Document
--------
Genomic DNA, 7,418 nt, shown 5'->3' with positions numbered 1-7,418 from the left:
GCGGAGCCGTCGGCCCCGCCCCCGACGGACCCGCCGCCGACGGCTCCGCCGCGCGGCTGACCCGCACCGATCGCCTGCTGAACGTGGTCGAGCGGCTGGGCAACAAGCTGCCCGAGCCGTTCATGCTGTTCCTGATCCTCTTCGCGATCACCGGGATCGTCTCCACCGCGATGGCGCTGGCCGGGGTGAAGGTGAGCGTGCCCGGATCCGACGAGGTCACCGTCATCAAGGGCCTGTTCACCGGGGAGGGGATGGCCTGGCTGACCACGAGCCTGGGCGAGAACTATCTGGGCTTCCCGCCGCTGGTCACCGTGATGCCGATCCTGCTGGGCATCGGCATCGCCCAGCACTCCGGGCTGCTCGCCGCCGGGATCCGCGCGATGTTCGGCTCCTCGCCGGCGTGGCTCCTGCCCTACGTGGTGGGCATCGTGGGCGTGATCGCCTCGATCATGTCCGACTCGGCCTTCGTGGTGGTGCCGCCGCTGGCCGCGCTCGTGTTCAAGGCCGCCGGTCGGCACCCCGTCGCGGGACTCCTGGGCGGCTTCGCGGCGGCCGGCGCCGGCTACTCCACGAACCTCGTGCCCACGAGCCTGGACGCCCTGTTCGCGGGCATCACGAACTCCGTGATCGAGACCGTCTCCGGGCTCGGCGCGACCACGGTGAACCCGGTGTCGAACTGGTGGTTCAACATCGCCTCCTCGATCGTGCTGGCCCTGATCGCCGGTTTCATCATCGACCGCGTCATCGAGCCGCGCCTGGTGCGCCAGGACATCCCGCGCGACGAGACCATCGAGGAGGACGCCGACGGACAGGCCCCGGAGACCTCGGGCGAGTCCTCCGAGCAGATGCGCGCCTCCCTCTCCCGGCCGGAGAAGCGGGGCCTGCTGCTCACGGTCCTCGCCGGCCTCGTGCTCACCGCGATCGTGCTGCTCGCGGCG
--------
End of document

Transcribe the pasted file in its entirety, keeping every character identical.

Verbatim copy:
Genomic DNA, 7,418 nt, shown 5'->3' with positions numbered 1-7,418 from the left:
GCGGAGCCGTCGGCCCCGCCCCCGACGGACCCGCCGCCGACGGCTCCGCCGCGCGGCTGACCCGCACCGATCGCCTGCTGAACGTGGTCGAGCGGCTGGGCAACAAGCTGCCCGAGCCGTTCATGCTGTTCCTGATCCTCTTCGCGATCACCGGGATCGTCTCCACCGCGATGGCGCTGGCCGGGGTGAAGGTGAGCGTGCCCGGATCCGACGAGGTCACCGTCATCAAGGGCCTGTTCACCGGGGAGGGGATGGCCTGGCTGACCACGAGCCTGGGCGAGAACTATCTGGGCTTCCCGCCGCTGGTCACCGTGATGCCGATCCTGCTGGGCATCGGCATCGCCCAGCACTCCGGGCTGCTCGCCGCCGGGATCCGCGCGATGTTCGGCTCCTCGCCGGCGTGGCTCCTGCCCTACGTGGTGGGCATCGTGGGCGTGATCGCCTCGATCATGTCCGACTCGGCCTTCGTGGTGGTGCCGCCGCTGGCCGCGCTCGTGTTCAAGGCCGCCGGTCGGCACCCCGTCGCGGGACTCCTGGGCGGCTTCGCGGCGGCCGGCGCCGGCTACTCCACGAACCTCGTGCCCACGAGCCTGGACGCCCTGTTCGCGGGCATCACGAACTCCGTGATCGAGACCGTCTCCGGGCTCGGCGCGACCACGGTGAACCCGGTGTCGAACTGGTGGTTCAACATCGCCTCCTCGATCGTGCTGGCCCTGATCGCCGGTTTCATCATCGACCGCGTCATCGAGCCGCGCCTGGTGCGCCAGGACATCCCGCGCGACGAGACCATCGAGGAGGACGCCGACGGACAGGCCCCGGAGACCTCGGGCGAGTCCTCCGAGCAGATGCGCGCCTCCCTCTCCCGGCCGGAGAAGCGGGGCCTGCTGCTCACGGTCCTCGCCGGCCTCGTGCTCACCGCGATCGTGCTGCTCGCGGCG